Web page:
Recent Russian press articles have been highly critical of Moscow’s protégé: the Bashar al-Assad regime in Syria. This has led some Western observers to conclude that Moscow may be ready to ditch Assad and see him replaced by someone more amenable to pursuing the internal conflict resolution that will lead to Syrian reconstruction. It is far more likely, though, that these Russian articles criticizing the Assad regime do not presage a Kremlin effort to replace him, but are, instead, a concerted Russian effort to get the Assad regime to change its ways.
Russian President Vladimir Putin has good reason to be annoyed with Assad. Moscow would like to see an internal settlement to the war in which the Assad regime makes peace with enough of its internal opponents so that the fighting dies down drastically and reconstruction can proceed. An article by Ambassador Aleksandr Aksenenok, vice chair of the influential Russian International Affairs Council, recommended that the Assad regime switch its priorities from reconquering all of Syria to pursuing post-war development in the approximately sixty-five percent of the country that it does control.
Such an initiative is vital—from Moscow’s viewpoint—to motivate the West and the Gulf Arab states to provide the funds for Syrian reconstruction, which the Kremlin is neither willing, nor able to provide itself. Moscow is not calling on Assad to actually share power with his opponents, but to cooperate with their efforts to buy them off with the hoped for Western and Gulf Arab reconstruction money. However, Assad and his cronies are, apparently, unwilling to even do this. As Aksenenok noted, “The war produced centers of influence and shadow organizations that are not interested in a transition to peaceful development, although, Syrian society, including businesspeople and some government officials, have developed requirements for political reform… However, this requirement cannot be expressed openly in an atmosphere of total fear and domination by the secret services.”
Russian frustration, then, is not just with Assad, but with these “centers of influence and shadow organizations” that are not interested in “peaceful development”—presumably, because they profit from the continuation of the war. But this does not mean that Russian articles critical of the Assad regime are signaling that Moscow is seeking to replace him.
For one thing, such a move would be resisted not just by Assad and his cronies, but by Iran and its allies, including Lebanese Hezbollah. And, even if Tehran agreed that it was time for Assad to go, in principle, it is not at all clear that they would agree with Russia on who should replace him. Serious differences between Moscow and Tehran over a replacement could result in a power struggle inside Syria, where Iran and its allies have a much larger military presence than Russia does.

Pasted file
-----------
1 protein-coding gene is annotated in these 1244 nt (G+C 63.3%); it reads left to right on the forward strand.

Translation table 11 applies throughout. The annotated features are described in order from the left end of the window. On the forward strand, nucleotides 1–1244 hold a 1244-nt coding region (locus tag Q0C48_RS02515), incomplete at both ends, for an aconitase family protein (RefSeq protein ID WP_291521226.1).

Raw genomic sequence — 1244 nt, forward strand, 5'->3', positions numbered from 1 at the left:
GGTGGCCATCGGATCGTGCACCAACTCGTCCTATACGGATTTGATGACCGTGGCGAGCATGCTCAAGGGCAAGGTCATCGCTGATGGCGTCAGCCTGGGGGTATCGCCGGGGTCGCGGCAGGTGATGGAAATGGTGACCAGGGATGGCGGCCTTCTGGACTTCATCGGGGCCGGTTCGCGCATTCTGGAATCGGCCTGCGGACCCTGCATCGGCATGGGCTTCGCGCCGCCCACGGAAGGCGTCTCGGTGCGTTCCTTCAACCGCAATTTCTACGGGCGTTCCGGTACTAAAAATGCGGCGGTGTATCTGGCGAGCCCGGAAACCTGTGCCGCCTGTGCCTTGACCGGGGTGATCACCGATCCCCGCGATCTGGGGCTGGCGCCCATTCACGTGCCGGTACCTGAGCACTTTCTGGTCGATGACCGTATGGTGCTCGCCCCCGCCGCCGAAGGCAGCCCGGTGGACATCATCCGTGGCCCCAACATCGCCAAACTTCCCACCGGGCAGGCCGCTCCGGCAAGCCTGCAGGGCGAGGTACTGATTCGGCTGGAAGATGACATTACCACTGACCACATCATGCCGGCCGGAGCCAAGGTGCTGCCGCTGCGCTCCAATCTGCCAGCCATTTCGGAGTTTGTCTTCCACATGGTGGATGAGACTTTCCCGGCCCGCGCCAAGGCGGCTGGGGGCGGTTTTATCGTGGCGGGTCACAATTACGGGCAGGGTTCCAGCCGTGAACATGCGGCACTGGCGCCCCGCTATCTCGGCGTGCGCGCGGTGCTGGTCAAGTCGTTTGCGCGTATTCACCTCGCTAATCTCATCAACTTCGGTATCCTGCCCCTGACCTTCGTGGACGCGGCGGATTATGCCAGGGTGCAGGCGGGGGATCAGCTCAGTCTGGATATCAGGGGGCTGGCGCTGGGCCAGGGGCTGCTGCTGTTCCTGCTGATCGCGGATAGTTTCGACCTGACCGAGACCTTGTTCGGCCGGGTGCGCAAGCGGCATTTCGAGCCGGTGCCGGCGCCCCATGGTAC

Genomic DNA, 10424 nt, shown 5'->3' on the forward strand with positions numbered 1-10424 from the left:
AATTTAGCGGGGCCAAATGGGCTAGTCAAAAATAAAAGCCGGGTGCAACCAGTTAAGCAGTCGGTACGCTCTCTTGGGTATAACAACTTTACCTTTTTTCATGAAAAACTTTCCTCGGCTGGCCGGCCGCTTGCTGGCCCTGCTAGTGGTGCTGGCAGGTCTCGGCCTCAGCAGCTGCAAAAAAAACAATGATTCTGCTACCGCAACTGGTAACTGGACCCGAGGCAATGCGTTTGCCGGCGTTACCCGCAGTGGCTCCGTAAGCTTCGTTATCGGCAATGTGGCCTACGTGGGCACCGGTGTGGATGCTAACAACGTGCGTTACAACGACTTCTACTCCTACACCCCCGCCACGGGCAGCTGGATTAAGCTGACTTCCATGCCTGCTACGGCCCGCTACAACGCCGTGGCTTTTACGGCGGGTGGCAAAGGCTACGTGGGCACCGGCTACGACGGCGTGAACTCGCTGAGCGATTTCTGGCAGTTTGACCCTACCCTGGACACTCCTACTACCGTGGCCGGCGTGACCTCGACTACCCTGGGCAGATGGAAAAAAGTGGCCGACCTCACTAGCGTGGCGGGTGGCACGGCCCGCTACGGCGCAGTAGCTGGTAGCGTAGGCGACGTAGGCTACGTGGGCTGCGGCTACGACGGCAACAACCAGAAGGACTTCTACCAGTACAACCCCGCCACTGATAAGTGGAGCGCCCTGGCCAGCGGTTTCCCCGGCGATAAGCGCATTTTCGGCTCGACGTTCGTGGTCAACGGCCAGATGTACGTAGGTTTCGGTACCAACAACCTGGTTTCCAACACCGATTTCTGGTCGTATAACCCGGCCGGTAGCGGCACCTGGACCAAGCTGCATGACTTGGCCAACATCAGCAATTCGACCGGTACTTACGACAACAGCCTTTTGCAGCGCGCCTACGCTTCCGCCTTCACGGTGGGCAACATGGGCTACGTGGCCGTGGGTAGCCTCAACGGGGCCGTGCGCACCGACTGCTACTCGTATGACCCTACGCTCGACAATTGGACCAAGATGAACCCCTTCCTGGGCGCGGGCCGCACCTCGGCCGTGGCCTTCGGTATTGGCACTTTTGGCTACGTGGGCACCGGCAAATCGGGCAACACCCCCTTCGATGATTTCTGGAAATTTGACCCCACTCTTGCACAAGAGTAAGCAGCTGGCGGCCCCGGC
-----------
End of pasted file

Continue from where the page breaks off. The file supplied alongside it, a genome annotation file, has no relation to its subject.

Second, replacing Assad, alone, would not materially change the situation, since, the “centers of influence and shadow organizations that are not interested in a transition to peaceful development” would undoubtedly remain. A new Syrian leader might not only be unable to overcome them, but could be unwilling to even try for fear that they could turn on him. In other words, these corrupt Syrian elements, which benefit from the continuation of the war, may not be thriving just because Assad allows them to, but because he cannot afford to alienate them. An Assad replacement, especially, one brought to power by the Russians, could have less control over the aforementioned rogue elements than Assad.
Finally, if Putin decided that he could oust Assad and successfully replace him with someone beholden to Moscow, he would certainly not alert Assad and the rest of the world that he was contemplating this by unnecessarily allowing the Russian press to criticize Assad. As he showed with his sudden moves into Georgia in 2008, Crimea and eastern Ukraine in 2014, and Syria in 2015, Putin likes his surprise attacks to actually be surprises.
These articles in the Russian press criticizing the Assad regime, then, are not a signal that Putin seeks to replace Assad. Instead, they may constitute what the Kremlin might view as a warning; that unless Assad embraces reform to some degree, he may make it too difficult for Putin to continue propping him up successfully.
Mark N. Katz is a professor of government and politics at the George Mason University Schar School of Policy and Government, and a nonresident senior fellow at the Atlantic Council.
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